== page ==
This bill just seeks to spell out clearly the boundaries in the roles of the school, child, and parents, especially around issues like mental health and sexuality. A look at recent stories suggests this is not just a way to empower old-fashioned parents to push back against the proliferation of confusion in these areas (although, that would not be a bad thing). It is literally a life or death matter for many families.

In neighboring Virginia, the legislature is discussion a bill called Sage’s Law, named after a girl who had briefly identified as a boy, a fact which the school withheld from her parents. What happened next is beyond tragic. The parents were kept out of the loop entirely by legal authorities as the girl was sex trafficked then kept in a male-only foster home, where she was abused again. The courts wouldn’t let the parents see her during this time and wouldn’t even deliver their letters, partly because school counselors testified that the parents did not use the male name and pronouns the school had helped create for Sage.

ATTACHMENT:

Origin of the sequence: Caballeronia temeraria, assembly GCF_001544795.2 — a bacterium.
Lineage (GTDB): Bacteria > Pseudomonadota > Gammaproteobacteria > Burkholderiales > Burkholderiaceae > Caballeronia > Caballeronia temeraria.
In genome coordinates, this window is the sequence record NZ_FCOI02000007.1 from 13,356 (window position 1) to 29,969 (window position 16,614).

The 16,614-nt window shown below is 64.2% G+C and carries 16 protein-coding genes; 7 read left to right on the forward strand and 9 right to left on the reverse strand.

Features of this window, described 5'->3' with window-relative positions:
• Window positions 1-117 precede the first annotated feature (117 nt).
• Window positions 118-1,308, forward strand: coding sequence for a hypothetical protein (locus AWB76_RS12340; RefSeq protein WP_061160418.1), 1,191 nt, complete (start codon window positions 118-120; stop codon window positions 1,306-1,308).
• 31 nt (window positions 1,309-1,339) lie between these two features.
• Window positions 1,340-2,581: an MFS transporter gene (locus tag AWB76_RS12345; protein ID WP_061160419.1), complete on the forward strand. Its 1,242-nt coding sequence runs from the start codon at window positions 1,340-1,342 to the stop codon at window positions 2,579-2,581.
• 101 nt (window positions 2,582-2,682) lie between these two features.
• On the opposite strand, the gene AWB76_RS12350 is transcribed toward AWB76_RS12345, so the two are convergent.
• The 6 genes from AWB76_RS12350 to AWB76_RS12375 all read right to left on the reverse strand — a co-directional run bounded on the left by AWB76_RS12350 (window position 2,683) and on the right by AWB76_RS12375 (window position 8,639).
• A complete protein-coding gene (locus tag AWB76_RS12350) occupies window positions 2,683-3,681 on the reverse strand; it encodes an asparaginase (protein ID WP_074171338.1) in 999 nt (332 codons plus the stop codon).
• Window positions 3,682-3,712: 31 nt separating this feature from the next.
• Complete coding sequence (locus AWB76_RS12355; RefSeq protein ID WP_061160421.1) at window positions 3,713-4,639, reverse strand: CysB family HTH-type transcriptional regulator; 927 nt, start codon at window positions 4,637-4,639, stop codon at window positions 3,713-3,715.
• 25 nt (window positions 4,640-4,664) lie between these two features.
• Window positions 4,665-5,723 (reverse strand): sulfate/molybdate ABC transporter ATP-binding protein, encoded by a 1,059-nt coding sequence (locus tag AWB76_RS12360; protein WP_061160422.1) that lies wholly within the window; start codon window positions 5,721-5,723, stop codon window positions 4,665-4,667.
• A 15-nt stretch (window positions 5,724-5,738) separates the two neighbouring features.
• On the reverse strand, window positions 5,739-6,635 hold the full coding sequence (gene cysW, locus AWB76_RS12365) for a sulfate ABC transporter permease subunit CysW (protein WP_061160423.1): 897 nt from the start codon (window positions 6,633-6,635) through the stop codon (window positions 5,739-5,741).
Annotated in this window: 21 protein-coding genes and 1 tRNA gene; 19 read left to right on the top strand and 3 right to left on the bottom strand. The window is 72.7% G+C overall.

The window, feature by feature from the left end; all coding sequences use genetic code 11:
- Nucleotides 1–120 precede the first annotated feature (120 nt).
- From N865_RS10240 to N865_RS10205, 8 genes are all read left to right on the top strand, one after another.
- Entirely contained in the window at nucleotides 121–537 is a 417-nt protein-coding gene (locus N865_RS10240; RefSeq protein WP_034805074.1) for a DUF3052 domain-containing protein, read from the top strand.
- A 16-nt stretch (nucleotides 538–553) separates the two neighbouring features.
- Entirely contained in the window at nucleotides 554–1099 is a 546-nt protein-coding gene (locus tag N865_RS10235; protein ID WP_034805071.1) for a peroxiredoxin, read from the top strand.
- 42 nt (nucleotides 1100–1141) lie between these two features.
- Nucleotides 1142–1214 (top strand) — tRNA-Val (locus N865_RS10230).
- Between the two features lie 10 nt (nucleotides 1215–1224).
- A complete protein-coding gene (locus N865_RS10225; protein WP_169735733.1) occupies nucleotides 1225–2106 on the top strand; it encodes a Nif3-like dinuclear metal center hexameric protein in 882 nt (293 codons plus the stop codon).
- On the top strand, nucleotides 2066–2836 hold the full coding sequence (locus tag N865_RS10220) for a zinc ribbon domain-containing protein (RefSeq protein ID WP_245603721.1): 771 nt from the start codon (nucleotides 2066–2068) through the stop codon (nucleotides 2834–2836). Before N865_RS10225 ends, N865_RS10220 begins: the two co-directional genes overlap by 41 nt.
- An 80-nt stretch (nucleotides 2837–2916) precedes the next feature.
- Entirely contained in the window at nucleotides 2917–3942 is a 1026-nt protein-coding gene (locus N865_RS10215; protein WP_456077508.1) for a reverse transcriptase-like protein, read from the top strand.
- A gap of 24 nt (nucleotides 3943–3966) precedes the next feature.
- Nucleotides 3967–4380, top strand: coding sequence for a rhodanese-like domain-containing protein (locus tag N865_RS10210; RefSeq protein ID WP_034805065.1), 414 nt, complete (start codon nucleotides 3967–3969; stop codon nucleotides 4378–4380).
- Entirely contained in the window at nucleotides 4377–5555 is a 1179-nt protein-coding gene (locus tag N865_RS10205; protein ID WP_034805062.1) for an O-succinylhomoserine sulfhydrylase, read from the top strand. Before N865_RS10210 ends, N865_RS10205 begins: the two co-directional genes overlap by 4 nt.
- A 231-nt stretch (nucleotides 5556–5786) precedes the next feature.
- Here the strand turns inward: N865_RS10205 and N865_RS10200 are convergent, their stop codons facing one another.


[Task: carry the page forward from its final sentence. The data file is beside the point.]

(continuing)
Watch the video below for the full story.

But this is not the only recent story of this kind. A mother in California, Abby Martinez, an immigrant from El Salvador who was not familiar with America’s language let alone its views on gender, said her 15 year old daughter, Yaeli, was guided by her school into living as a boy. Yaeli had been a “girly girl” her whole childhood, but became deeply depressed and began cutting herself when her parents couldn’t reconcile.